The Syrian people are not against their government, they are defending their country from foreign invaders - interview
Thierry Meyssan: The Western media made this conflict in Syria very personal. The Foreign Minister of France no longer says Syria's president or Bashar al-Assad. He simply calls the head of an independent state “Bashar”. Perhaps, in this case we need to say “François” instead of “François Hollande”. Syria's government is actively defending the country from the inflow of foreign Wahhabi. Over the past two years they have managed to increase their presence in Syria's territory to 200-250 thousand people. Just imagine something like this by comparing the number of that group to the total number of the local population. Today they comprise 1% of the population, which in the scale of France, for example, means that 650 thousand foreign well-trained and experienced gunmen cross the country's border with the goal of destroying the country! Nobody could stand up to that. But Syria is a strong country and it is continuing to defend itself. There are very few powerful countries in that region and that is why they are trying to destroy Syria.
A very small part of the Syrian army is engaged in the “antiterrorist” operation. On the whole, it is no more than 25% of all enlisted military personnel. Three quarters of the army is still engaged in guarding the external perimeter; in other words, they are trying to protect the borders from NATO and Israel. If the supply of foreign fighters and weapons to Syria were stopped, the war would stop within one month. If not, it could last for decades.
The Syrian people are not against their government. I don't want to say that the entire population loves its leaders, but there are dissatisfied people in any country. Now, regardless of what people think about Bashar al-Assad, they are convinced that they are defending their own country from foreign invaders. There are always traitors in any country. There were traitors in Russia as well during World War II, but nobody has told the Russians that that was a civil war!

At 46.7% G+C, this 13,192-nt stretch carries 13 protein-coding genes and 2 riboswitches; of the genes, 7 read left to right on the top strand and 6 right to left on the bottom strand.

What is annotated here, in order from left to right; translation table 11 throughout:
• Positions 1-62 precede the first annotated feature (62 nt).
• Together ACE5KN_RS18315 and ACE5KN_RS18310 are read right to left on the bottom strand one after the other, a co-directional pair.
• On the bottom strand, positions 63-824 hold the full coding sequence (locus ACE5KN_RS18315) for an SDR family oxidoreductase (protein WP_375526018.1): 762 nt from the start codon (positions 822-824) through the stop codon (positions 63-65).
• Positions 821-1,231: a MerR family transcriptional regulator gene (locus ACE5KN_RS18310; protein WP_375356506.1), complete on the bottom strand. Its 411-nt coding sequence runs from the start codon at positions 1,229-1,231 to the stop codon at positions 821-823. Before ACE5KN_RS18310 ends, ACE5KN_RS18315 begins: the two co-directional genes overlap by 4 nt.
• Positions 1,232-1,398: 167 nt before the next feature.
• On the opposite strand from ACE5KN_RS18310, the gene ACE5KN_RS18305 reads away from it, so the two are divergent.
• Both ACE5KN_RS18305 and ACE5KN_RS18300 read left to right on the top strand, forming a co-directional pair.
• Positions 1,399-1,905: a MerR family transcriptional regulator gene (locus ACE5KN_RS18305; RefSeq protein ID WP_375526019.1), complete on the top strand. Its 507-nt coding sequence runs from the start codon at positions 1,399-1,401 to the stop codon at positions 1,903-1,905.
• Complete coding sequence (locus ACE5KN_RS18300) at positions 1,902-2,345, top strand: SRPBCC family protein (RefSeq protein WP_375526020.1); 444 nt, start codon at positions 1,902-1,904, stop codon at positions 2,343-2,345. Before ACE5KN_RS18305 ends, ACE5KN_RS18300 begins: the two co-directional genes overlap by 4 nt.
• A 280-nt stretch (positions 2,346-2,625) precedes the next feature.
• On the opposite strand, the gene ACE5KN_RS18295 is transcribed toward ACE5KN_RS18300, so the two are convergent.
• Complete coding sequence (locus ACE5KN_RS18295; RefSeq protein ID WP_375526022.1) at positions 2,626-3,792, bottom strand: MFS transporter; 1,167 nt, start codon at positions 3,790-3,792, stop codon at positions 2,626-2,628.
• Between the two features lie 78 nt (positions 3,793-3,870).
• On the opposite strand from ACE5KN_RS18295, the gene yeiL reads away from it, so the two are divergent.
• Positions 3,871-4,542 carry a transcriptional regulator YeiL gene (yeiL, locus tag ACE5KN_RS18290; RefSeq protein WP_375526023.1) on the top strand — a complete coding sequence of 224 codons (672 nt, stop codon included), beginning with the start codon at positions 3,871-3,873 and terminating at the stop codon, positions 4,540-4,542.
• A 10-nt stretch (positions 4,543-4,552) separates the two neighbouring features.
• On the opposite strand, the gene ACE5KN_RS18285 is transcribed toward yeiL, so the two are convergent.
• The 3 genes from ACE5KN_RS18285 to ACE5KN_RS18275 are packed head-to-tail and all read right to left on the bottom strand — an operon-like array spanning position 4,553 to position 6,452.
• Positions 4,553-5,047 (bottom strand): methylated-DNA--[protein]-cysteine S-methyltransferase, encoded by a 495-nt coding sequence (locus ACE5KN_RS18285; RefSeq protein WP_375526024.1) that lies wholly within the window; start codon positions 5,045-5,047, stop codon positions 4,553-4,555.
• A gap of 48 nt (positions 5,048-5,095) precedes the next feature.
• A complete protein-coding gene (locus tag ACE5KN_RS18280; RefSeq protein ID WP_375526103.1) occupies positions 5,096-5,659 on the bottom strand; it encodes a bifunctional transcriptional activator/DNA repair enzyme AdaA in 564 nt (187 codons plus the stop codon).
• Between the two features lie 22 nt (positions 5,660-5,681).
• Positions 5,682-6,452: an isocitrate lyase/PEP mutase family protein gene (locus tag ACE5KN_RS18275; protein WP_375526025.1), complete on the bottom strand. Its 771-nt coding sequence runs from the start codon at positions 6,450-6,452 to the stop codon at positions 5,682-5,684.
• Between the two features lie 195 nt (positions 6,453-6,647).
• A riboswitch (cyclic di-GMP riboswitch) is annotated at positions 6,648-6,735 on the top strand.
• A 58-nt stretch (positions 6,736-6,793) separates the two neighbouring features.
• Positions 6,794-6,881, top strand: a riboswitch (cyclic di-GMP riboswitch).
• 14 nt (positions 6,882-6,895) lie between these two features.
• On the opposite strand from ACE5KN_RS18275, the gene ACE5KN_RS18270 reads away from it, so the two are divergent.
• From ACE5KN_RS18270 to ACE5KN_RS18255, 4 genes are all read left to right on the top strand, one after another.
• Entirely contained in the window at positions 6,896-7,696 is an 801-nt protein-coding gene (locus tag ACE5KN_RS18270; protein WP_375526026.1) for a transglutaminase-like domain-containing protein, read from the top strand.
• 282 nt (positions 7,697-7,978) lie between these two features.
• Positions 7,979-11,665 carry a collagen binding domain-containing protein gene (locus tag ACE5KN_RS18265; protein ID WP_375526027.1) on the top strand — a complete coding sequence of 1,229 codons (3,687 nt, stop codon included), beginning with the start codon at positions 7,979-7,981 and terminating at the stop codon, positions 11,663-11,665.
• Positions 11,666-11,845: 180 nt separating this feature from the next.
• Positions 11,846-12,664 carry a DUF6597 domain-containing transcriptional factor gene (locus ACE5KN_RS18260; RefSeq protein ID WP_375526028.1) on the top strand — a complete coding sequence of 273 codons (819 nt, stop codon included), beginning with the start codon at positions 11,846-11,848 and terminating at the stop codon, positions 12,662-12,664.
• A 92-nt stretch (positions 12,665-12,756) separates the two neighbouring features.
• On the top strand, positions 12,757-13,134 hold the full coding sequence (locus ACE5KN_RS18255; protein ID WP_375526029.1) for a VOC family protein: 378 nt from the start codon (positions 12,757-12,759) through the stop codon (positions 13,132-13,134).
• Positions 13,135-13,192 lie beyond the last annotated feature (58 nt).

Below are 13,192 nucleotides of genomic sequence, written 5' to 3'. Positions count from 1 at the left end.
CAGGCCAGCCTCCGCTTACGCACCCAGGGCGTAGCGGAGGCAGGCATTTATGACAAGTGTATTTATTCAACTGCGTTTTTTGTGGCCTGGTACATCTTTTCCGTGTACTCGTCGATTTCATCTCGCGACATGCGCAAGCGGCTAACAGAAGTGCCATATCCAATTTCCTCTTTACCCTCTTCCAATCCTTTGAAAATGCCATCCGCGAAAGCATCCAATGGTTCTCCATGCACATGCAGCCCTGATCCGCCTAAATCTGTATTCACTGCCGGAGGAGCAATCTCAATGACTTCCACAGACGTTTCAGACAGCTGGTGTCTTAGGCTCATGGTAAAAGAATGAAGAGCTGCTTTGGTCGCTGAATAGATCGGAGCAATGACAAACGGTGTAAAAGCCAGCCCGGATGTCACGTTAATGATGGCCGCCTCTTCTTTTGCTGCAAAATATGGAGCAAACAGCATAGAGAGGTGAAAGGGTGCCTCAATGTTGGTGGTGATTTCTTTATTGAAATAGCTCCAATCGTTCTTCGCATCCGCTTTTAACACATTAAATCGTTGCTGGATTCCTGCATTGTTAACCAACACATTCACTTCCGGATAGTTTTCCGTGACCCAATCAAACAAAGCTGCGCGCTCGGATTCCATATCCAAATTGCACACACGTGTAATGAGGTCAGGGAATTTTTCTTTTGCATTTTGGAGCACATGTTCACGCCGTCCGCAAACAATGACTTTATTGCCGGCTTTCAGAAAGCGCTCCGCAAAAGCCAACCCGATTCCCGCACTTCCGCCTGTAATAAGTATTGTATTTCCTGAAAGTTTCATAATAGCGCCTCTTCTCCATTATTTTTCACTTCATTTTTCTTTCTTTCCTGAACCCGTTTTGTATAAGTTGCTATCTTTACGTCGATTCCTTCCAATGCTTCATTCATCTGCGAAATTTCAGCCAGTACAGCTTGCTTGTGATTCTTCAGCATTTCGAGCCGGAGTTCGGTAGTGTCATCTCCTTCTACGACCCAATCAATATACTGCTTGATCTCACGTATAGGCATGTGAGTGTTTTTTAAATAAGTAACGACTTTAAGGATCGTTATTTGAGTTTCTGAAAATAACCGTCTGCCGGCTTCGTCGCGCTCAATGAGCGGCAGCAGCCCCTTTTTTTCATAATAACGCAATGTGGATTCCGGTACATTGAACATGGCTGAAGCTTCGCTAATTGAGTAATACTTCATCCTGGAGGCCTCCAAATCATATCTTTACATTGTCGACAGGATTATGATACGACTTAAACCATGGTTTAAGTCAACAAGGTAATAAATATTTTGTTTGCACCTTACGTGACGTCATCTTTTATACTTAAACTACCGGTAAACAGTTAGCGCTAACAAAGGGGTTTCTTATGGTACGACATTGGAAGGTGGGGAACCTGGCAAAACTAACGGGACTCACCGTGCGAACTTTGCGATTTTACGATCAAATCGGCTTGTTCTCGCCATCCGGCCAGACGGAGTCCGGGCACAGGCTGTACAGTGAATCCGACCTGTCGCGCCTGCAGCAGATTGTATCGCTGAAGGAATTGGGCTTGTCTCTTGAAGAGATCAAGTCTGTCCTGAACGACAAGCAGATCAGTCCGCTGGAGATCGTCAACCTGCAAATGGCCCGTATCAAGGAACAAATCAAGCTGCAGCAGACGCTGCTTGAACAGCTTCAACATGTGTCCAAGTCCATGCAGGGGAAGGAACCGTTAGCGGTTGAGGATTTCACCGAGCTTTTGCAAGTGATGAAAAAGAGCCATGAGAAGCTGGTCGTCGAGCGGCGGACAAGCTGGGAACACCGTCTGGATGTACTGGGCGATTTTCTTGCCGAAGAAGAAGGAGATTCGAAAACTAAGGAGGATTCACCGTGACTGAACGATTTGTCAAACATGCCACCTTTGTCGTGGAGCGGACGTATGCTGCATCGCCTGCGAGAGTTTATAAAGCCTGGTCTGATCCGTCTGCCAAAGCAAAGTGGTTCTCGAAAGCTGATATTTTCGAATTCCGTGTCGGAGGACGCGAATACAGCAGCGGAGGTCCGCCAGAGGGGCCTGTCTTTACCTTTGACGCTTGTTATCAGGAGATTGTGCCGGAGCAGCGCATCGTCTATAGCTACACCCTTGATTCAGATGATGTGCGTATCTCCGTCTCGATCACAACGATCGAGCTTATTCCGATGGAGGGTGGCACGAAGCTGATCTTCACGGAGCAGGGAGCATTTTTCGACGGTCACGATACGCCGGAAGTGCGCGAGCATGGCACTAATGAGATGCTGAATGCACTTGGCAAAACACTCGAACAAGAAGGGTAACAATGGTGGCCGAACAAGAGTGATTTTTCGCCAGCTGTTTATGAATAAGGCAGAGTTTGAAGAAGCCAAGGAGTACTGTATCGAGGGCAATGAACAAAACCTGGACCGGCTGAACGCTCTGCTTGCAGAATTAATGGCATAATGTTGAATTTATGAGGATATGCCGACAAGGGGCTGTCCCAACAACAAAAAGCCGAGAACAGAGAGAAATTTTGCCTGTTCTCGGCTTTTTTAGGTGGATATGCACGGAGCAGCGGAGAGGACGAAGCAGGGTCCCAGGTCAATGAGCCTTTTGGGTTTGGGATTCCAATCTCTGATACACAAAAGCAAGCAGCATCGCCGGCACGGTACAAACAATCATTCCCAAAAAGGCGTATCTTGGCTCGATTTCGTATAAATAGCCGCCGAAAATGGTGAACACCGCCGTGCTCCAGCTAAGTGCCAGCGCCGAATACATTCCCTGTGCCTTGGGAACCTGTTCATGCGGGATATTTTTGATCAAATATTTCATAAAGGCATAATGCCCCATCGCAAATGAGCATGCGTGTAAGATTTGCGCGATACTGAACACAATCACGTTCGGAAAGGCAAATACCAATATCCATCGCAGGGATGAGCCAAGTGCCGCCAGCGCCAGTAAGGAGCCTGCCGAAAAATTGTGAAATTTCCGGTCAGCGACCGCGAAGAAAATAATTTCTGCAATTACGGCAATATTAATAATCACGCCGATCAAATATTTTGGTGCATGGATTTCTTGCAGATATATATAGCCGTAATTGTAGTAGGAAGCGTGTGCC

The army consists of local guys, who are fighting for their land. Initially, we were told about cases of mass deserting. But I must stress once again that those cases did not exceed a 5% level. Those young men have chosen their side. And now there are no more deserters! The people have mobilized to defend their country!
The Voice of Russia: How would you compare Syria and Libya?
Thierry Meyssan: Prior to coming to Syria I was in Libya. I was a member of the Libyan government during the last five weeks of Jamahiriya existence. So, I naturally am very well familiar with the issue. First, Libya. It was a purely nominal state. That was Muammar Gaddafi's wish, which he clearly described in his “Green Book”. That work was inspired by the heritage of the French socialists of the XIX century as well as other thought movements. In reality, perhaps such a nominal government is convenient in peacetime, but it is absolutely not meant for the fight against imperialism.
In addition, during the fight Gaddafi had negotiations with various representatives of the aggressors' camp. We knew very well that he met with the representatives of the US, France as well as Israel. That is why Russia was not able to help him. The Russian Federation set the foundation for the resistance to the violence in the UN Security Council, but it was unable to significantly support an ally, which turned out to be untrustworthy. This, unfortunately, explains the death of Libya as a state.
Muammar Gaddafi was a great statesman who fought against colonialism. But his policy was errant, which led to his loss of all serious allies.
Speaking of Bashar al-Assad, I must say that this is a leader of a completely different kind. He is very rational, is known for his remarkable composure and is consistent in his actions. Perhaps, he is somewhat lacking in intuition, but in any case, he has the qualities that fit the current situation the best way. He is the right man in the right place! Do you know that he is a revolutionary and democratic leader, which contradicts what is persistently said about him? Hugo Chavez, for example, said that Fidel remained his political ideal role model, but the ruler who was closest to him in his style of behavior and who continued Castro's work was Bashar al-Assad.
He inherited a dictatorship and in the course of a whole decade he changed it step by step. He gave education to the people, as well as the means to move to the democratic system of government. Every time he took a step forward, he was threatened. They wanted to prevent him from reforming his country. But despite the war, Bashar al-Assad continues his reforms.